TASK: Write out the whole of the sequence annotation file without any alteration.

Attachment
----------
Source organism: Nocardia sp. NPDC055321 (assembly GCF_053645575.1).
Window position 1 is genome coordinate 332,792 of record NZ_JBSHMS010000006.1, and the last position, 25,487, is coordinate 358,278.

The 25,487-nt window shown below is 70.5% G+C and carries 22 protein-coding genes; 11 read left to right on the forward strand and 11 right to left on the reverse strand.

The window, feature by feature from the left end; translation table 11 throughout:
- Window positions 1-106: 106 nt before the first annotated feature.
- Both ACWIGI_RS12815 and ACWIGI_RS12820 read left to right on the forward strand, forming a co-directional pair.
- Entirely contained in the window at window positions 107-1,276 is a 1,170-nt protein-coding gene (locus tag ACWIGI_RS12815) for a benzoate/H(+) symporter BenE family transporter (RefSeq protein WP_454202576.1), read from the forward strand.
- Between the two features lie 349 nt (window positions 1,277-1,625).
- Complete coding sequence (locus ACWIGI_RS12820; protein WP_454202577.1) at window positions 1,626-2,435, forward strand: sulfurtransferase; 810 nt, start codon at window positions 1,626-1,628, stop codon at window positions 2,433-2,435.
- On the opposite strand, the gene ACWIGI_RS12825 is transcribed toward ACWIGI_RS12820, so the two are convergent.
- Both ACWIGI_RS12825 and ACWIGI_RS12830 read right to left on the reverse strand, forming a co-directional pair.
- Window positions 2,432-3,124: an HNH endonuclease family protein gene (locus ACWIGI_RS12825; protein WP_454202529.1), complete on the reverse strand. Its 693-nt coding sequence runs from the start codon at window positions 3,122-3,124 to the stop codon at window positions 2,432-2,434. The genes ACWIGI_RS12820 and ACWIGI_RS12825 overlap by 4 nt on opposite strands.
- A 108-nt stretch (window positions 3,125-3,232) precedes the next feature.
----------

Source organism: Nocardia sp. NPDC055321 (assembly GCF_053645575.1).
Window position 1 is genome coordinate 332,792 of record NZ_JBSHMS010000006.1, and the last position, 25,487, is coordinate 358,278.

The 25,487-nt window shown below is 70.5% G+C and carries 22 protein-coding genes; 11 read left to right on the forward strand and 11 right to left on the reverse strand.

The window, feature by feature from the left end; translation table 11 throughout:
- Window positions 1-106: 106 nt before the first annotated feature.
- Both ACWIGI_RS12815 and ACWIGI_RS12820 read left to right on the forward strand, forming a co-directional pair.
- Entirely contained in the window at window positions 107-1,276 is a 1,170-nt protein-coding gene (locus tag ACWIGI_RS12815) for a benzoate/H(+) symporter BenE family transporter (RefSeq protein WP_454202576.1), read from the forward strand.
- Between the two features lie 349 nt (window positions 1,277-1,625).
- Complete coding sequence (locus ACWIGI_RS12820; protein WP_454202577.1) at window positions 1,626-2,435, forward strand: sulfurtransferase; 810 nt, start codon at window positions 1,626-1,628, stop codon at window positions 2,433-2,435.
- On the opposite strand, the gene ACWIGI_RS12825 is transcribed toward ACWIGI_RS12820, so the two are convergent.
- Both ACWIGI_RS12825 and ACWIGI_RS12830 read right to left on the reverse strand, forming a co-directional pair.
- Window positions 2,432-3,124: an HNH endonuclease family protein gene (locus ACWIGI_RS12825; protein WP_454202529.1), complete on the reverse strand. Its 693-nt coding sequence runs from the start codon at window positions 3,122-3,124 to the stop codon at window positions 2,432-2,434. The genes ACWIGI_RS12820 and ACWIGI_RS12825 overlap by 4 nt on opposite strands.
- A 108-nt stretch (window positions 3,125-3,232) precedes the next feature.